A: I don’t think my family is in poverty because my parents have been providing me with food and a house. But there are others who lack resources to feed themselves. I’d like to provide them and help them with what they need.
A: I’d try not to engage in more corruption to benefit myself. I’d attack the cartels, provide security to people, start programs that benefit all society like stopping robbery and all bad things. Where I live, I’d put in drainage, water, electricity and better housing. It’s important to be a good citizen and not do bad things. Lots of people rob houses and do graffiti.
Scholarships for students in developing countries help fund costs of attending school and enable them to accomplish their career goals. Our scholarship program was designed to reward students who are working hard and who take their education seriously. One of our requirements, aside from maintaining high grades, is to put in four hours of community service per month during the school year.
Many of our students choose to do activities with the little kids – reading, drawing, playing games – but one of our students is doing something unique. He’s helping his grandfather sell vegetables.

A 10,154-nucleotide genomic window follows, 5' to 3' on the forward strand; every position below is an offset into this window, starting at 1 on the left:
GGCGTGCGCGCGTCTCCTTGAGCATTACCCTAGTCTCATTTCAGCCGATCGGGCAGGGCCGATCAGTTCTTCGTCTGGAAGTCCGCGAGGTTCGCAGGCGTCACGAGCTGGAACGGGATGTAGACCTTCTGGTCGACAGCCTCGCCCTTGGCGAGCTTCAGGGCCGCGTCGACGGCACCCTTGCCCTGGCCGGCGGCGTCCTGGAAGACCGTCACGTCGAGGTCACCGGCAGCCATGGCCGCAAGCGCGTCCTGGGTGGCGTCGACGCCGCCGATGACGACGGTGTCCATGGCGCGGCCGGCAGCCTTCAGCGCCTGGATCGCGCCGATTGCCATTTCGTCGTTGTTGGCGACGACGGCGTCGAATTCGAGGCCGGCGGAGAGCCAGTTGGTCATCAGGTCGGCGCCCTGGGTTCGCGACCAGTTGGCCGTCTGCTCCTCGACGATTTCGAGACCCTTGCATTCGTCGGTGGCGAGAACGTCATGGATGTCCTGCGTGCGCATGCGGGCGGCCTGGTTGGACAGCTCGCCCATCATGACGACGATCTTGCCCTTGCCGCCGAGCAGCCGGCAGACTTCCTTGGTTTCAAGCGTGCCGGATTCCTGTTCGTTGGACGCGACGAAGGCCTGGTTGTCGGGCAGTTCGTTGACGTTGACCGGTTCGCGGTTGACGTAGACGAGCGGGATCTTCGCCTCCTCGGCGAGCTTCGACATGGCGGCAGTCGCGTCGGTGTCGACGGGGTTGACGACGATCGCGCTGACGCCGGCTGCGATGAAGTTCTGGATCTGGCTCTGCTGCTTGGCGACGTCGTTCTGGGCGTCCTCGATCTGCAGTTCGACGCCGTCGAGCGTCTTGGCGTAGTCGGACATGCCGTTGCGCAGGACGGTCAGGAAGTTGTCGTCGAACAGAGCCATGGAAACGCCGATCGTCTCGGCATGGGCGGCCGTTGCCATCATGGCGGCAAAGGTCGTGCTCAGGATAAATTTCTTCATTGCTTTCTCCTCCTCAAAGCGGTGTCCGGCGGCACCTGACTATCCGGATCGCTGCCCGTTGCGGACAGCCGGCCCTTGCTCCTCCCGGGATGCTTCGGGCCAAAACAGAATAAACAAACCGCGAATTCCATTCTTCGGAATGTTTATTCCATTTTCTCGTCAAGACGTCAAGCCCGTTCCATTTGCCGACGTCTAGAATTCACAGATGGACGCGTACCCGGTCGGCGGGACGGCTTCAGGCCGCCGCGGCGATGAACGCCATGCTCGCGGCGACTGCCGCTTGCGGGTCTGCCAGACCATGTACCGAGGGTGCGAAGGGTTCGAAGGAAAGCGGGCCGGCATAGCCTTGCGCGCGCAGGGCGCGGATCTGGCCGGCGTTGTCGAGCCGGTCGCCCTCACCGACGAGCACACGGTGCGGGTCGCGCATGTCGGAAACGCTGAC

Julio lives across the road from his grandfather, Julian, who buys and sells tomatoes by the kilo, walking door to door every day in the surrounding communities. It’s hard work trekking through dirt roads, up and down stone-filled hills under the scorching Baja sun, carrying pails filled with tomatoes. When the pails are empty, the grandfather hurries back to his home where he weighs more tomatoes and bags them.
Once a week, Julio helps his grandfather, accompanying him on his trek. The money the grandfather makes supports his wife and himself and also feeds Julio and his two brothers lunch while Julio’s mother works.